There were several differences from our October 2007 visit to Loreto Bay and June 2008. Walking around the site there was a distinct feeling of better organization, faster progress and, yes, even cleanliness. Perhaps it’s all relative. Is this a result of Replay Resorts? Beck? Most definitely I suspect.

1. Staging Area For Building Materials
An obvious example is the way building materials are staged. Close to our AV25 lot and near the Paseo, an area has been designated to stage various materials and components used in the casa construction. Now workers can easily locate the right item, and quickly get it into position. I’m guessing it vastly improves inventory control, as you can easily do visual counts. There might have been these types of staging areas before, but I don’t recall seeing them.

In addition, as many others have pointed out, there are several cranes (proudly flying La Bandera Mexicana), lots of heavy multi-purpose vehicles, and now the whole site is surrounded by a significant fence (and dogs as we discovered one evening).

Roof tiles ready in front of a cluster of Nueva Chicas.

Materials in the staging area including ojos and piping.

Carrier air conditioning units ready to chill broiled owners.

Ginax construction trailer. I assume Ginax is one of the subs Beck is using on-site.

An inviting bridge.

Good view of staging area organization located between construction sites and the Paseo.

More staging area including the worker cantina and much needed shelter from the sun.

Huge rooftop templates sit just outside the Posada construction site. Another example of improving efficiency.

A worker sands and finishes a window.

A tower rooftop partially finished with tile.

Yes, but you should see him at night!

2. Perform Wall vs. Adobe Brick
This is always a spirited topic of discussion. In 2007, LBC made the decision to switch from the much-loved, but tricky adobe bricks to the light-weight Perform Wall panel system (click here for more information). Initially we were somewhat surprised. After all, one of the distinguishing features of our Nueva Chica would be the unique adobe brick construction. It offered excellent breathing characteristics: cool in summer, and warm in winter.

However, producing enough of these bricks proved to be challenging, and maintaining consistency of the compounds (sand, clay, water, fiber/minerals) was also difficult. Moreover, workers had to contend with the weight of the bricks and the lack of flexibility for doing things such as conduit inserts and piping runs.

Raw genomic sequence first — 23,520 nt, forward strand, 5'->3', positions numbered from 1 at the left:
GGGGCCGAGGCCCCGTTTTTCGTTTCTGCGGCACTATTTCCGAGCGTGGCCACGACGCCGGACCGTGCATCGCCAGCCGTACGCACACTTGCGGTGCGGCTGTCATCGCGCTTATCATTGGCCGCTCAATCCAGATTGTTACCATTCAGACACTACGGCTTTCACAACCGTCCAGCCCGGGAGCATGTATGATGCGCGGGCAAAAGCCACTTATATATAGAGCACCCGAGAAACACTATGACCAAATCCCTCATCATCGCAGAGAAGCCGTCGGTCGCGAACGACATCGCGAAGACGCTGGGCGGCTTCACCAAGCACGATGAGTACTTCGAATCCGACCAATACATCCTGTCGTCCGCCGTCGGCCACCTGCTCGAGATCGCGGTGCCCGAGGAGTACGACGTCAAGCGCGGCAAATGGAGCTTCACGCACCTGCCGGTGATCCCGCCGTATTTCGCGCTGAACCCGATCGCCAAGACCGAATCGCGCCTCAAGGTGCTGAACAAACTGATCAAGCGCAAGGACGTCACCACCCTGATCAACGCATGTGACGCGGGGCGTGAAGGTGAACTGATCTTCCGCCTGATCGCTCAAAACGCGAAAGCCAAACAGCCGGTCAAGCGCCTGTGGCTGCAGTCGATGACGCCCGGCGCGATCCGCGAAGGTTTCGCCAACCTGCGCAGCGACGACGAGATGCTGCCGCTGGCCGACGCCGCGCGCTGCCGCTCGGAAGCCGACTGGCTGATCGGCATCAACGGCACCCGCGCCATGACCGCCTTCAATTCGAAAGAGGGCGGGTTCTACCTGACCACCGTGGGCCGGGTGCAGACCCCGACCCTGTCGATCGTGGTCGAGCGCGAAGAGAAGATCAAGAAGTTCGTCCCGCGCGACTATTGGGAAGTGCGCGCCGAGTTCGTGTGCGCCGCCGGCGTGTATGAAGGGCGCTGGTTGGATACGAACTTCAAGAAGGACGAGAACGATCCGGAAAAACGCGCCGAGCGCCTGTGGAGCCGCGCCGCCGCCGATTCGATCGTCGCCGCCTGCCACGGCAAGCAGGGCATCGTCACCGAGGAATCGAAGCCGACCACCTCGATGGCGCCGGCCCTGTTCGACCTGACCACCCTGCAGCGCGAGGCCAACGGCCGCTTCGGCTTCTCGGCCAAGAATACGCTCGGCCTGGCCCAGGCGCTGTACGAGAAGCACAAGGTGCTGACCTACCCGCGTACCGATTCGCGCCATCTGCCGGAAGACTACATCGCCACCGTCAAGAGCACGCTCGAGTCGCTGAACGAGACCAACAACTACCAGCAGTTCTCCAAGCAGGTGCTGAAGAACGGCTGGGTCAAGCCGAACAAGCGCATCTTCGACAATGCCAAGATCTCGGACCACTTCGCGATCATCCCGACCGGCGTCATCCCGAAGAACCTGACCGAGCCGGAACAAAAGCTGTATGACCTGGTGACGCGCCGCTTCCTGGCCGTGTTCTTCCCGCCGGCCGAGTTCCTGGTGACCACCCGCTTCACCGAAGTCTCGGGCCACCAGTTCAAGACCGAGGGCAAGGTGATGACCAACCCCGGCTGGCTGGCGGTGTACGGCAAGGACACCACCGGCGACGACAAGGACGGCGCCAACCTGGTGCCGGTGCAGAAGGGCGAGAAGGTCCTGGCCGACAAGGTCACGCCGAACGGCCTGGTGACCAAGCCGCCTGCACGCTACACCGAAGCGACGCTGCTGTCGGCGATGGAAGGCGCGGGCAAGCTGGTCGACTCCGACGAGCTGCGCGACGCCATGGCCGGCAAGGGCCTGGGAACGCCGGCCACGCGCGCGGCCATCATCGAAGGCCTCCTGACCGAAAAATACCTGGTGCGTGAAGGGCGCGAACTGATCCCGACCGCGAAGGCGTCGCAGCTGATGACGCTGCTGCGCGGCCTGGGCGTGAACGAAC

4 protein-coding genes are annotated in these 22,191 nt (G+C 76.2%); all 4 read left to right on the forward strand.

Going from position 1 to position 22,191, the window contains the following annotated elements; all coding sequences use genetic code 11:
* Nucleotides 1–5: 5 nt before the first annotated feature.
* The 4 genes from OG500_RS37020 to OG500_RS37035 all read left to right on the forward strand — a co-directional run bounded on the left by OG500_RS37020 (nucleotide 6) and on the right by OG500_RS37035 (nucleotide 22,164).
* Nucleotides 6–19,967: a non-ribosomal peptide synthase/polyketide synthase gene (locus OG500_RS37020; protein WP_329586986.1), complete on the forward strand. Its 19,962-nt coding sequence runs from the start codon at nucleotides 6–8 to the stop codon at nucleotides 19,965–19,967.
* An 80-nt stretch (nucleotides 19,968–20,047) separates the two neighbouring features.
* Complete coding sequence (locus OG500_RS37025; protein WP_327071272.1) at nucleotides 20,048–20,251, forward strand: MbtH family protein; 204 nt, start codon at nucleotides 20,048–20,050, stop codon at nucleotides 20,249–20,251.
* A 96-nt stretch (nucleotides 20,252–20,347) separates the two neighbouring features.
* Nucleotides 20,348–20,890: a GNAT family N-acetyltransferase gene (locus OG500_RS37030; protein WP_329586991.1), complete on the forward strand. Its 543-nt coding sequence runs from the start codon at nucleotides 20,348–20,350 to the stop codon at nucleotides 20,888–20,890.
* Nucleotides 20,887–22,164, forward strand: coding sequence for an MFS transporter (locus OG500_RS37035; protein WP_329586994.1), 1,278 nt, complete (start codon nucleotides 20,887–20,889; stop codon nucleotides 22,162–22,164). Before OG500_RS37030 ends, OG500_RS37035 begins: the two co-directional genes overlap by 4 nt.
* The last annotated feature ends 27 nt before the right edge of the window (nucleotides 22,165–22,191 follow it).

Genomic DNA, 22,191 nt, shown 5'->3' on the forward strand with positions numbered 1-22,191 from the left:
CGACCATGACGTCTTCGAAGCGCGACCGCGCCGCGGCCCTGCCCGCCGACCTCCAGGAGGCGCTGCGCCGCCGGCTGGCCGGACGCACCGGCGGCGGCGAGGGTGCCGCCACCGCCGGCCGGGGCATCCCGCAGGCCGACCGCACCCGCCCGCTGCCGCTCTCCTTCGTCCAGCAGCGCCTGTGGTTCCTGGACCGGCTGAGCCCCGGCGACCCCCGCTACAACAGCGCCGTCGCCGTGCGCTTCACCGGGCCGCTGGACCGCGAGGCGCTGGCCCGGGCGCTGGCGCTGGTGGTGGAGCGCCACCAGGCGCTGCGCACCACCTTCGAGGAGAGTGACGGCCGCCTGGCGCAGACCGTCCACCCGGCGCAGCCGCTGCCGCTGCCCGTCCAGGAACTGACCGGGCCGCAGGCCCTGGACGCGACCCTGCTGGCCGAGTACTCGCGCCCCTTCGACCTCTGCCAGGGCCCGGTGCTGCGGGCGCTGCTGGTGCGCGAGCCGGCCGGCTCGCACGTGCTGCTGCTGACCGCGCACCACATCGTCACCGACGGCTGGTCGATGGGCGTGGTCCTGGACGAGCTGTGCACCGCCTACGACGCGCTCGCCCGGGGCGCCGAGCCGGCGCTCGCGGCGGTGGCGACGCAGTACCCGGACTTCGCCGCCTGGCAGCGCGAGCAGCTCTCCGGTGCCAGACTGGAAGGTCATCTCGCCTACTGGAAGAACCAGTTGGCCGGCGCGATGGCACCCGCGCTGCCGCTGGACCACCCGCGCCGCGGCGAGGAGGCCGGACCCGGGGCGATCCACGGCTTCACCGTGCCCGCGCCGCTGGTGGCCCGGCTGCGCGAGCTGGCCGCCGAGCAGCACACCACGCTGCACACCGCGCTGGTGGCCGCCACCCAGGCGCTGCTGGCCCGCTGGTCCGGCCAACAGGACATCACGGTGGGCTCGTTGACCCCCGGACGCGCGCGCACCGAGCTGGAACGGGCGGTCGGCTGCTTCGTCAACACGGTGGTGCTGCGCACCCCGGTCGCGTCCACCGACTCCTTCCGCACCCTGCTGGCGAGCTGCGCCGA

Perform Wall, on the other hand, is the rice krispy of building blocks. They are light, can be easily cut to size, and running conduit and piping is much easier. And because you don’t need nearly the same amount of mortar as adobe, I’m guessing cost is reduced. So, less cost, faster construction; it’s evident why the switch was made.

And in the end, you won’t be able to tell the difference anyways.

Adobe brick wall ready for mortar and finishing.

An example of Perform Wall construction. 

3. Parking Lot for Workers
It seems like the future botanical garden is, for now, a parking lot. On our last visit to Loreto Bay, the streets were crowded with parked cars. Now workers are parking in this makeshift lot. It reduces clutter on the streets.

Parking without the hassle or meters in Loreto Bay.

4. Classy Estuaries With Lots of Stonework
There is significant buzz about the estuaries. “Have you seen them? They are stunning!” is heard all too frequently when talking to fellow homeowners. I agree. This is a pleasant surprise.

When Loni and I purchased in 2006, we hoped the esutaries and canals would turn out well. We weren’t sure exactly how big they’d be or how they would look, aside from artist renderings. It turns out that they are far better than we imagined, at least so far. They are wide, with a nice proportion of wall to water surface. The stone veneer detailing looks high end. The vision of kayaks, mangrove, and villas overlooking the waterways is starting to feel a little more real.

Estuaries are a unique Loreto Bay feature and progressing nicely.

A kayak launch point. We noticed it was quite steep, wear proper footwear or risk a quick dunk!

The stone wall edging is particularly nice. Will we have singing gondola rides?

A view to the north.

5. Utility Surround At Tower Level With Solar Panel
Another pleasant surprise is the included solar panel above the water heater. Thanks to Loni’s focus on green back here in San Jose, we took the plunge earlier this year and installed 10 panels on our home. It’s something we recommend everyone consider. The result is non-intrusive and will pay for itself in saved utility costs rather quickly – not to mention the reduction in carbon!

With so many days of hot Baja sun, and as part of the original Loreto Bay theme of sustainability, it makes perfect sense to use a panel or any other energy-saving idea wherever possible. It will be interesting to see how much this panel will generate.

I also like the utility surround. Previously many of the air conditioner and utility components were visible at the tower and terrace levels. This surround will help hide them more effectively.



Bonus: Carving Initials Is Fun in Loreto Too!
This was found on a column in our AV25… any one know what it means?


Clinton Stark
Clinton shoots videos for Stark Insider. San Francisco Bay Area arts, Ingmar Bergman and French New Wave, and chasing the perfect home espresso shot 25 seconds at a time (and failing). Peloton: ClintTheMint. Camera: Video Gear